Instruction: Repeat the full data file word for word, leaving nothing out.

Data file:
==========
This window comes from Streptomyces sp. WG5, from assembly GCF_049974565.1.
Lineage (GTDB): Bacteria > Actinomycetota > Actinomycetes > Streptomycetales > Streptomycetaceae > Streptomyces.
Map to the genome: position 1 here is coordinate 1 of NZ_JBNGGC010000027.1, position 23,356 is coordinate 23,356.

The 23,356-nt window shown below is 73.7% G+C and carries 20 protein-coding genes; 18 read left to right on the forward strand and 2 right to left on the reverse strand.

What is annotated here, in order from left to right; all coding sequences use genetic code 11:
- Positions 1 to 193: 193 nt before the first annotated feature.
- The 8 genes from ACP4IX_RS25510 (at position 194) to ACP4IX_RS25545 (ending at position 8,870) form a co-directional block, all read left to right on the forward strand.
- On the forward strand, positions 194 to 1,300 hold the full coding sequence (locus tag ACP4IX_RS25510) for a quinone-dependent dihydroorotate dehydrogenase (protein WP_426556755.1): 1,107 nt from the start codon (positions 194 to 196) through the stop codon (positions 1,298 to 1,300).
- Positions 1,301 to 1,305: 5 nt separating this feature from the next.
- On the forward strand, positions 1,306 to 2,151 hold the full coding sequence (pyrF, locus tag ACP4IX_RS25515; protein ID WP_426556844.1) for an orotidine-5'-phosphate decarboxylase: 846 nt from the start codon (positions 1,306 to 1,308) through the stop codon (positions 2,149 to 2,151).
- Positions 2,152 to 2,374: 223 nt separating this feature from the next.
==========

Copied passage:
This window comes from Streptomyces sp. WG5, from assembly GCF_049974565.1.
Lineage (GTDB): Bacteria > Actinomycetota > Actinomycetes > Streptomycetales > Streptomycetaceae > Streptomyces.
Map to the genome: position 1 here is coordinate 1 of NZ_JBNGGC010000027.1, position 23,356 is coordinate 23,356.

The 23,356-nt window shown below is 73.7% G+C and carries 20 protein-coding genes; 18 read left to right on the forward strand and 2 right to left on the reverse strand.

What is annotated here, in order from left to right; all coding sequences use genetic code 11:
- Positions 1 to 193: 193 nt before the first annotated feature.
- The 8 genes from ACP4IX_RS25510 (at position 194) to ACP4IX_RS25545 (ending at position 8,870) form a co-directional block, all read left to right on the forward strand.
- On the forward strand, positions 194 to 1,300 hold the full coding sequence (locus tag ACP4IX_RS25510) for a quinone-dependent dihydroorotate dehydrogenase (protein WP_426556755.1): 1,107 nt from the start codon (positions 194 to 196) through the stop codon (positions 1,298 to 1,300).
- Positions 1,301 to 1,305: 5 nt separating this feature from the next.
- On the forward strand, positions 1,306 to 2,151 hold the full coding sequence (pyrF, locus tag ACP4IX_RS25515; protein ID WP_426556844.1) for an orotidine-5'-phosphate decarboxylase: 846 nt from the start codon (positions 1,306 to 1,308) through the stop codon (positions 2,149 to 2,151).
- Positions 2,152 to 2,374: 223 nt separating this feature from the next.